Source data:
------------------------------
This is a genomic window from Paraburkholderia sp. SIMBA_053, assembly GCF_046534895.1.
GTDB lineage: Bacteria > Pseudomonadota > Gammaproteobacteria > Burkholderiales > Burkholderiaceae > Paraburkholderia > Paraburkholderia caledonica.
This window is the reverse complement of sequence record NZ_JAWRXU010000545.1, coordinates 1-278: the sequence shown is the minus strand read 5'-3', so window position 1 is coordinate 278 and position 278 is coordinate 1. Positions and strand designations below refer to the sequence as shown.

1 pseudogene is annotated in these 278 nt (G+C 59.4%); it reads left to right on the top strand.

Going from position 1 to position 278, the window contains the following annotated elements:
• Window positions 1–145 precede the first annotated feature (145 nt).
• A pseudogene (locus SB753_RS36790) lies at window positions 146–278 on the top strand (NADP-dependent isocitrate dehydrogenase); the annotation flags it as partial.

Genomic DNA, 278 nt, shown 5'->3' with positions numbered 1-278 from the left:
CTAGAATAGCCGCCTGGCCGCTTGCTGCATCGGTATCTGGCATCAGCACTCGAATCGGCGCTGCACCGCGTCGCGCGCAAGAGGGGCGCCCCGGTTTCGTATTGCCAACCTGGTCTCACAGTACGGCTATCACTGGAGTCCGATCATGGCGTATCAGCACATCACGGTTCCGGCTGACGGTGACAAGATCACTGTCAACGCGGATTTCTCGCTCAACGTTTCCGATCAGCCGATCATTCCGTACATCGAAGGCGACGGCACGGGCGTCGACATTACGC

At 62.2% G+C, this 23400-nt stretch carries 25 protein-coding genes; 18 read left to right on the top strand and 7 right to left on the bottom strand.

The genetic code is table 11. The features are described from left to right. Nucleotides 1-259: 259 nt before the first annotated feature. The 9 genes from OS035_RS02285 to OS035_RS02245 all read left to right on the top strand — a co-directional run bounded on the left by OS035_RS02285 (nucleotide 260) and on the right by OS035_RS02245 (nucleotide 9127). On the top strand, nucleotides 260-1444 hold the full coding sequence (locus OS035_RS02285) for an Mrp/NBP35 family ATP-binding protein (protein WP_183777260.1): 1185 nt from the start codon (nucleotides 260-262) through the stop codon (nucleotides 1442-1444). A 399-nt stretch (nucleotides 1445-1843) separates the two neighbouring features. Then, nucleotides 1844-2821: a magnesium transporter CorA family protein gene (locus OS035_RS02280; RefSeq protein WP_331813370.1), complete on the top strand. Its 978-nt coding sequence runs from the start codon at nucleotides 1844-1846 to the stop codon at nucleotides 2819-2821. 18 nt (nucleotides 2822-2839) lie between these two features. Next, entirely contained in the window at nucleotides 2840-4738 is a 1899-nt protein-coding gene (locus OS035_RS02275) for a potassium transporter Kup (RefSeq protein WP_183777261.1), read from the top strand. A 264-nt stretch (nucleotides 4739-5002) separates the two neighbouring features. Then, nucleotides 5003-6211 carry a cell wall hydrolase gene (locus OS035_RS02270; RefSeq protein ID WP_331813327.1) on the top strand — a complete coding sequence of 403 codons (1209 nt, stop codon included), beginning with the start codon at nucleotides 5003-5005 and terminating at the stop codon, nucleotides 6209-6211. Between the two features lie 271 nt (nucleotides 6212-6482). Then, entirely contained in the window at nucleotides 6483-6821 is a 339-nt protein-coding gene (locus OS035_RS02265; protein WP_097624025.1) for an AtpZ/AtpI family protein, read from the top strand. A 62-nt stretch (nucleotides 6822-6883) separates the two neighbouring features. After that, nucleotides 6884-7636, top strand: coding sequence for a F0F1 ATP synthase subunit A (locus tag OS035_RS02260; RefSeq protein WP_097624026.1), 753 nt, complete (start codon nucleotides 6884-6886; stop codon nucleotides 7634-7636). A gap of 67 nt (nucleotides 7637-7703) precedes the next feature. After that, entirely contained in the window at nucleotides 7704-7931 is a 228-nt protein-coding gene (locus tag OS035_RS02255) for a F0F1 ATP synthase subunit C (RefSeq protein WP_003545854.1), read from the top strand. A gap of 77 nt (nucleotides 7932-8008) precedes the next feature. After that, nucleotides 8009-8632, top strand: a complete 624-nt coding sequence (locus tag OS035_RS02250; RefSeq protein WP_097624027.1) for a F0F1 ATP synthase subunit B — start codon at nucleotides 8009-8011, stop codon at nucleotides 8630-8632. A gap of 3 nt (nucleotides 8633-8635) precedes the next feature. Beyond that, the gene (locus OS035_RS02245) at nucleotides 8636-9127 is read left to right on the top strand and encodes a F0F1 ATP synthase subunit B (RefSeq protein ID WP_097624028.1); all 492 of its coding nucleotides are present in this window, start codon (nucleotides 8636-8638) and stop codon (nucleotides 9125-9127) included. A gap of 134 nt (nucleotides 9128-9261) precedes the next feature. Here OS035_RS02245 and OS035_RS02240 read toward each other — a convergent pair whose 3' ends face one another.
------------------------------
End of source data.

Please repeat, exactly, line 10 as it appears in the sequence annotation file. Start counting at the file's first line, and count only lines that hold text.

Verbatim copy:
At 62.2% G+C, this 23400-nt stretch carries 25 protein-coding genes; 18 read left to right on the top strand and 7 right to left on the bottom strand.